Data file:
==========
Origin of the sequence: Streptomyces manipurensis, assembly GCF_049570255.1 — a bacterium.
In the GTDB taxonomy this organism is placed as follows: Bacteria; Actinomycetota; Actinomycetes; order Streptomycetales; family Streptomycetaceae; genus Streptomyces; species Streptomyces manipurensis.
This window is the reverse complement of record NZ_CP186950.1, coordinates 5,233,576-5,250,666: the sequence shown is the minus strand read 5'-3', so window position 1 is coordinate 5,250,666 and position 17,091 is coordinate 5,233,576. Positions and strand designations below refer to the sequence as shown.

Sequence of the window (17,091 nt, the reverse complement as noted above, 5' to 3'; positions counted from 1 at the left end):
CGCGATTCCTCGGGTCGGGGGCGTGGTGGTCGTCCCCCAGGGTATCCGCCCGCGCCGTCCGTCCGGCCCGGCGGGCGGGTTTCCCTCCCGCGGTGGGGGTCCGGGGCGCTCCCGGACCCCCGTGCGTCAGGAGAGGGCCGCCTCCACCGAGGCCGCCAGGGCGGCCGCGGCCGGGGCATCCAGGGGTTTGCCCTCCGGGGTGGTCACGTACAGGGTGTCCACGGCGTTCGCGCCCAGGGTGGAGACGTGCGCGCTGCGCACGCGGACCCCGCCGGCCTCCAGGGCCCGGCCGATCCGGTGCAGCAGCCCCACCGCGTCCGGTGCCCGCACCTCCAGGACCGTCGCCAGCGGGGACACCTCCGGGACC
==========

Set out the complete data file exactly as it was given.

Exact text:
Origin of the sequence: Streptomyces manipurensis, assembly GCF_049570255.1 — a bacterium.
In the GTDB taxonomy this organism is placed as follows: Bacteria; Actinomycetota; Actinomycetes; order Streptomycetales; family Streptomycetaceae; genus Streptomyces; species Streptomyces manipurensis.
This window is the reverse complement of record NZ_CP186950.1, coordinates 5,233,576-5,250,666: the sequence shown is the minus strand read 5'-3', so window position 1 is coordinate 5,250,666 and position 17,091 is coordinate 5,233,576. Positions and strand designations below refer to the sequence as shown.

Sequence of the window (17,091 nt, the reverse complement as noted above, 5' to 3'; positions counted from 1 at the left end):
CGCGATTCCTCGGGTCGGGGGCGTGGTGGTCGTCCCCCAGGGTATCCGCCCGCGCCGTCCGTCCGGCCCGGCGGGCGGGTTTCCCTCCCGCGGTGGGGGTCCGGGGCGCTCCCGGACCCCCGTGCGTCAGGAGAGGGCCGCCTCCACCGAGGCCGCCAGGGCGGCCGCGGCCGGGGCATCCAGGGGTTTGCCCTCCGGGGTGGTCACGTACAGGGTGTCCACGGCGTTCGCGCCCAGGGTGGAGACGTGCGCGCTGCGCACGCGGACCCCGCCGGCCTCCAGGGCCCGGCCGATCCGGTGCAGCAGCCCCACCGCGTCCGGTGCCCGCACCTCCAGGACCGTCGCCAGCGGGGACACCTCCGGGACC